US Economy Reports Strong On 3 Main Points

( — The US economy displayed robust performance in the second quarter, registering a 2.4 percent GDP growth, marking four consecutive quarters of positive growth. This expansion indicates the sustained resilience of the US economy.

Expectations among economists, as surveyed by Bloomberg, had been for a 1.8 percent GDP growth. Therefore, the actual 2.4 percent growth came as a pleasant surprise, especially considering recent data suggesting a slowdown in inflation.

The Commerce Department’s figures further affirm the robust state of the US economy. These figures were released a day after the Federal Reserve adjusted its March forecast of a “mild recession” anticipated later in the year.

Three key insights emerge from these numbers.

The ongoing trend of decreasing inflation has persisted as the Federal Reserve continues to elevate interest rates. This is reflected in Thursday’s statistics.

The Personal Consumption Expenditures (PCE) price index rose by 2.6 percent in the second quarter, down from 4.1 percent in the first quarter.

The Fed’s specially observed “core” PCE inflation metric also exhibited a substantial slowdown, dropping to 3.8 percent from the first quarter’s 4.9 percent. This core inflation measure excludes the highly fluctuating categories of food and energy prices influenced by weather and geopolitical events.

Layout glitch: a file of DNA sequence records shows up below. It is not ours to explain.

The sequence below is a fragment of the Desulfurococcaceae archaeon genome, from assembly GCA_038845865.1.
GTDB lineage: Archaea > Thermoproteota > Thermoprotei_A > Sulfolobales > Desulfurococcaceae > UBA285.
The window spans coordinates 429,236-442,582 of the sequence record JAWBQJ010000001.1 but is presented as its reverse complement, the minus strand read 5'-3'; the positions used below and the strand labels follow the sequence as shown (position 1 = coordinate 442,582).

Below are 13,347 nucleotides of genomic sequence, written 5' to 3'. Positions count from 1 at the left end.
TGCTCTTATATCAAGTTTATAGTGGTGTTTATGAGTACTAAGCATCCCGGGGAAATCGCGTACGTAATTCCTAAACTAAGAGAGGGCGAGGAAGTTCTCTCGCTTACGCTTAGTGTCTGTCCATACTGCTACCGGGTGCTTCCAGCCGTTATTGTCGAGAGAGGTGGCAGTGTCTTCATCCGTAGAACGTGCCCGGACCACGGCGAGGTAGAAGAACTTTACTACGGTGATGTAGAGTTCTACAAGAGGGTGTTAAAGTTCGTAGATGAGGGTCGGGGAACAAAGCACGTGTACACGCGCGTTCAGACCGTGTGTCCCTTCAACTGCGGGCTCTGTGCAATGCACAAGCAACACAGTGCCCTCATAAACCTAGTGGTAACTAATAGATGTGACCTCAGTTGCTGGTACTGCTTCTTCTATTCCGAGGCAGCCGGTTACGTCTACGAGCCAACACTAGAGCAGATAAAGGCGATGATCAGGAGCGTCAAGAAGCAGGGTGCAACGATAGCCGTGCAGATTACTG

Despite the Federal Reserve’s interest rate hikes aimed at moderating an expanding labor market and controlling inflation, recent figures suggest improving worker productivity.

Dean Baker, an economist at the Center for Economic and Policy Research, wrote online, “The second quarter saw a strong productivity growth indicated by a 2.4 percent rise in non-farm business’s value-added, an almost unchanging index for aggregate hours, and a decline in self-employment.”

The solid GDP performance is supported by a surge in factory construction and investments, stimulated by significant subsidy-rich and tax credit-heavy legislation passed during the first half of the Biden administration. These include the Inflation, the CHIPS Act, Reduction Act, and the Infrastructure Investment and Jobs Act.

“GDP growth was robust in the second quarter with a 2.4 percent annual rate. The pattern shows a partial shift with consumption growth moderating to 1.6 percent while fixed investment increased to 4.6 percent,” noted Harvard University economist Jason Furman on Thursday.

Baker added, “The investment boom contributes to the sustained strong growth in the second quarter.”

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